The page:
Sunday, February 27, 2011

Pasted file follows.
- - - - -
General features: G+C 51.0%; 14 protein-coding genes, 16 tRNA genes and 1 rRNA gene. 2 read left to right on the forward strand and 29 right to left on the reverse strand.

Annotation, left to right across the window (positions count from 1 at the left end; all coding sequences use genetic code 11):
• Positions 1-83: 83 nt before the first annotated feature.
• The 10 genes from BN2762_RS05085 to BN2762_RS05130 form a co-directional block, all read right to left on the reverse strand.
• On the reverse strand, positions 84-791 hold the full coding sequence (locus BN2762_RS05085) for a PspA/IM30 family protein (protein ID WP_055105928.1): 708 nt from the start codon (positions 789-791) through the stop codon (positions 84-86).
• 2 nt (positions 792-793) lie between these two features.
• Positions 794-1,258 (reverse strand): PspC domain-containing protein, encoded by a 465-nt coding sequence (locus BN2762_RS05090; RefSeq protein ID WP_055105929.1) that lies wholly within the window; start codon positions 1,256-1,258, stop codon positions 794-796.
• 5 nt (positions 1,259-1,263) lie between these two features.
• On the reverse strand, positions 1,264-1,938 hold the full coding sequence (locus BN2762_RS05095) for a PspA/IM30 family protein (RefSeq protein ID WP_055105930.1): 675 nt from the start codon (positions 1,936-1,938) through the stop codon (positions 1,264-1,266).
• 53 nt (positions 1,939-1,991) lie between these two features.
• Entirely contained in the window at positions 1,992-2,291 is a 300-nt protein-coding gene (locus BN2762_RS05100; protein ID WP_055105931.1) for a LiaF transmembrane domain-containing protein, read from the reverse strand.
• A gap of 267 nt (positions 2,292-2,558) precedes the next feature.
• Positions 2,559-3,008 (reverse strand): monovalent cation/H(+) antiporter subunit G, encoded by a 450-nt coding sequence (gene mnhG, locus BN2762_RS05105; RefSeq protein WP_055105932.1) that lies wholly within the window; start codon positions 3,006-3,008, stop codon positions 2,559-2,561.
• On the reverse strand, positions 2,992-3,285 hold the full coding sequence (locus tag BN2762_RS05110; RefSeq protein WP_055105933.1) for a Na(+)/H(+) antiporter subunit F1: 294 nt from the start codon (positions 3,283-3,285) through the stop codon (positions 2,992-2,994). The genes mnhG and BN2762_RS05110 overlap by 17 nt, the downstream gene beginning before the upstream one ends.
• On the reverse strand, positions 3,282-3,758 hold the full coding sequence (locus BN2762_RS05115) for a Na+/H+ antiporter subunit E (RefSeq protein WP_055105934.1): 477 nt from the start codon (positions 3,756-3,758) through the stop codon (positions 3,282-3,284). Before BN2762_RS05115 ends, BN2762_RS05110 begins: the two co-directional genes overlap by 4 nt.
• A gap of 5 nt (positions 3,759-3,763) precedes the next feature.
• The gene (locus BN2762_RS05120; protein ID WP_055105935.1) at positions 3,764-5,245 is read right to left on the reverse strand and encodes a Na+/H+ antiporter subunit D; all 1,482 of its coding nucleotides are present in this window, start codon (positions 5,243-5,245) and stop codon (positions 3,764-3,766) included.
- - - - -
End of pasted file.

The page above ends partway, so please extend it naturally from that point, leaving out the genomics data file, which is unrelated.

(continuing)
The original inhabitants of the Caribbean region of North America were the Arawak, Taino and Carib native peoples. The Tainos are a subgroup of the Arawaks and are recognized as the founders of the island of Boriken or Puerto Rico. These were the people who offered a peaceful welcome to Columbus in 1493. They didn't know the cruelty and violence that would follow his so-called "discovery" of the land that they had cultivated for centuries. Despite official government pronouncements that the Taino have been killed off by the massacres and slavery that followed in Columbus' wake, they live on. As demonstrated in the photo above by members of the Puerto Rico Folklorico Dance & Culture Cultural Center, Taino traditions, food and names remain strong. Throughout Puerto Rico, town names like Mayaquez, Utuado and Caquas echo the Taino language as do the musical instrument maracas and hamaca or hammock. Legends of Taino warriors, like Hatuey, who organized the battle against the Spanish and who famously replied, when told to repent and go to heaven as they burned him at the stake, "If there are Spaniards in heaven, I'd rather go to hell," remain an important part of Caribbean history. Currently there is a movement to reclaim indigenous recognition for Taino ancestors throughout the Caribbean.